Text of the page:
Kike Maíllo • Director of A Perfect Enemy
“We’ve made a very loose adaptation of the novel”
- Kike Maíllo talks to us about A Perfect Enemy, his particular take on The Enemy's Cosmetique by Belgian author Amélie Nothomb, toplined by Tomasz Kot, Marta Nieto and Athena Strates
We managed to catch up with Kike Maíllo (Barcelona, 1975) as he was on a break from shooting the series Alma, written by Sergio G Sánchez (The Impossible [+see also:
interview: Juan Antonio Bayona
film profile]), which is being filmed in rugged outdoor locations in Asturias, where there is scarcely any phone coverage. But our conversation hinged primarily on his latest film, A Perfect Enemy [+see also:
interview: Kike Maíllo
film profile] (France/Spain/Germany), based on the best-selling novel The Enemy's Cosmetique by Amélie Nothomb, starring Tomasz Kot, Marta Nieto and South Africa’s Athena Strates, which is currently premiering in competition in the official section of the 53rd Sitges Film Festival.
Cineuropa: So, obligatory question: what attracted you to the original book enough to persuade you to get involved in the complex task of adapting it for the big screen?
Kike Maíllo: What we loved so much, me and Toni Carrizosa, who’s the producer and my partner in this small production outfit that we have (Sábado Películas), was the idea of the dialectical debate between two characters that are very clearly positioned – one is in the tradition of political correctness, while the other is a sociopath. We thought the dialogue that they strike up between them was brilliant, and that’s what persuaded us to look into acquiring the rights for the novel and to end up purchasing them and making the adaptation, which is loose in the sense that we went with the idea of a man and a woman, whereas in the novel it’s two men. And also, we make it more vibrant, given that in the book it’s one single space and one sole dialogue, whereas we dug deeper into the cinematography that we glimpsed in the story.
Aside from changing the gender of one of the characters and the other things you’ve mentioned, did you also alter the plot, or give it some twist or other?
There is something else, yes… There are a few topics that interested me immensely, such as guilt, the ghosts of the past, and the things we try to hide from others but which still end up surfacing in one way or another.
Because even if we catch 1,000 planes, we’ll always take our traumas along with us as baggage…
Yes, we’ll always bring our heads and our nature along with us: we can’t run away from that, for better or for worse.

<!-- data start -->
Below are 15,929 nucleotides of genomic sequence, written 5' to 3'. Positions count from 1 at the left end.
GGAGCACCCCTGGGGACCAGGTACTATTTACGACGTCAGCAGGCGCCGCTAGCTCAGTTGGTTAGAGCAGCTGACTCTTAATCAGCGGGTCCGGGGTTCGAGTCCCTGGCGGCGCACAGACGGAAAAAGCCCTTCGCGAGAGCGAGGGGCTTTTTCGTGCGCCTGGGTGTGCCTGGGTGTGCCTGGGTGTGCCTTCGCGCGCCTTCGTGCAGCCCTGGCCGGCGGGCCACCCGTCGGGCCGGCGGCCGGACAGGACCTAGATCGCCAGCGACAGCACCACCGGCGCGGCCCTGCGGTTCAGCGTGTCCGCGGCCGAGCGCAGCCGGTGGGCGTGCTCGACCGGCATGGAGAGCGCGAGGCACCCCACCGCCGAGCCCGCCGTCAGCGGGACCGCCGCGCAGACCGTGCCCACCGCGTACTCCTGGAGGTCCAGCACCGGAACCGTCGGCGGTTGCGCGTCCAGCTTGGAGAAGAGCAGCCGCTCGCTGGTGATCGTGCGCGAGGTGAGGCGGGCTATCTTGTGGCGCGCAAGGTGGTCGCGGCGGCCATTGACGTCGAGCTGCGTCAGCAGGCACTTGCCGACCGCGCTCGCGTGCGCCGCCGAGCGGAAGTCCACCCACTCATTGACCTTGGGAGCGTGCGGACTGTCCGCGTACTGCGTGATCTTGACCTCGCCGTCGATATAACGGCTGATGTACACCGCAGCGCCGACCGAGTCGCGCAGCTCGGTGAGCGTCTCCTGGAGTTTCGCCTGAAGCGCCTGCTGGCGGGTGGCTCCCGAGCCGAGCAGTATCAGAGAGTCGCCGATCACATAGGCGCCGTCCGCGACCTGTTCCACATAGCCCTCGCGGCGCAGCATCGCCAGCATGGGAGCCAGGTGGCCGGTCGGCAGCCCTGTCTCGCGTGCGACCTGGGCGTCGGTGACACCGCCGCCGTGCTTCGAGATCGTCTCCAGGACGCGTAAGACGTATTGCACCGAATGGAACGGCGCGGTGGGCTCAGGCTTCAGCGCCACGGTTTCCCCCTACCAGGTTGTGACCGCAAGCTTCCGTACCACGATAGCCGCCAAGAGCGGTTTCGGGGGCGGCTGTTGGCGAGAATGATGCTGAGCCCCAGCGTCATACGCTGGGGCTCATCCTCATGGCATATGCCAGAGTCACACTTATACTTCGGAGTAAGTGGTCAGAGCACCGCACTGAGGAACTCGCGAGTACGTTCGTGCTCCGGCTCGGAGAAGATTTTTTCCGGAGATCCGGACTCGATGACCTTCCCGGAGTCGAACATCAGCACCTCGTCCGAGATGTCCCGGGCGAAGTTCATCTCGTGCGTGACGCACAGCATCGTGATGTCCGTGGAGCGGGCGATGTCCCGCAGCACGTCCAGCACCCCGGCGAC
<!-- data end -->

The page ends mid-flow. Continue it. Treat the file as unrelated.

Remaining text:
Given that the original novel was written in French, I suppose it’s fair to say that it was easy for France to come on board as a co-producer, but how did the German involvement come about?
When we conceived the film, right from the get-go, we wanted to make it in English, for various reasons – the most important one being because that feeling of a non-place, of travellers meeting, would become clearer and more international if we made it in English. We were looking for partners, and France was the easiest choice because the novel is written in that language, despite the fact that its author is Belgian, but it’s a 100% French product. So afterwards, we asked around various other countries: the Netherlands, Belgium, Germany… And in the end, the place that provided us with the most support was Hesse, the state that is home to Frankfurt, and the people there threw themselves into the film.
How does this film differ from your previous works Eva [+see also:
film profile] and Toro [+see also:
interview: Kike Maíllo
film profile]? Or do you think of it as a progression of your filmmaking career?
To tell you the truth, I don’t think of it as different. In my prior shorts and features, the idea of mystery, of threats, was always very present, and although a thriller like this one isn’t as action-packed as Toro, because it’s more restrained, I did fancy shooting a character-based film, focused more on the performances. So there is a progression in terms of making the film more chilled out and working more with the characters.
In Toro, the spaces on the Costa del Sol were fundamental, while in A Perfect Enemy, an airport takes on paramount importance. In what way does architecture determine the story, the characters’ psychology and the atmosphere of the movie?
I’m particularly interested in mise-en-scène and architecture, and how the places where the characters live influence films and narratives. In Eva, there was a house straight out of a western, a lonesome man and a laboratory. As you rightly say, in Toro, there is that architectural overexploitation from the 1960s and 1970s. And now, the main character is an architect who is working on the idea of perfecting space and seeking out purer lines. This speaks to how we, in some way, try to show our best side, or our best building, especially now that we are all on social networks and are overexposed, constantly flaunting our home lives. I’m also interested in the idea of a non-place, such as an airport, devoid of personality. It is functional and beautiful because it has to be to many people’s liking. In this way, I wanted to talk about political correctness, starting with the mise-en-scène.
(Translated from Spanish)
Did you enjoy reading this article? Please subscribe to our newsletter to receive more stories like this directly in your inbox.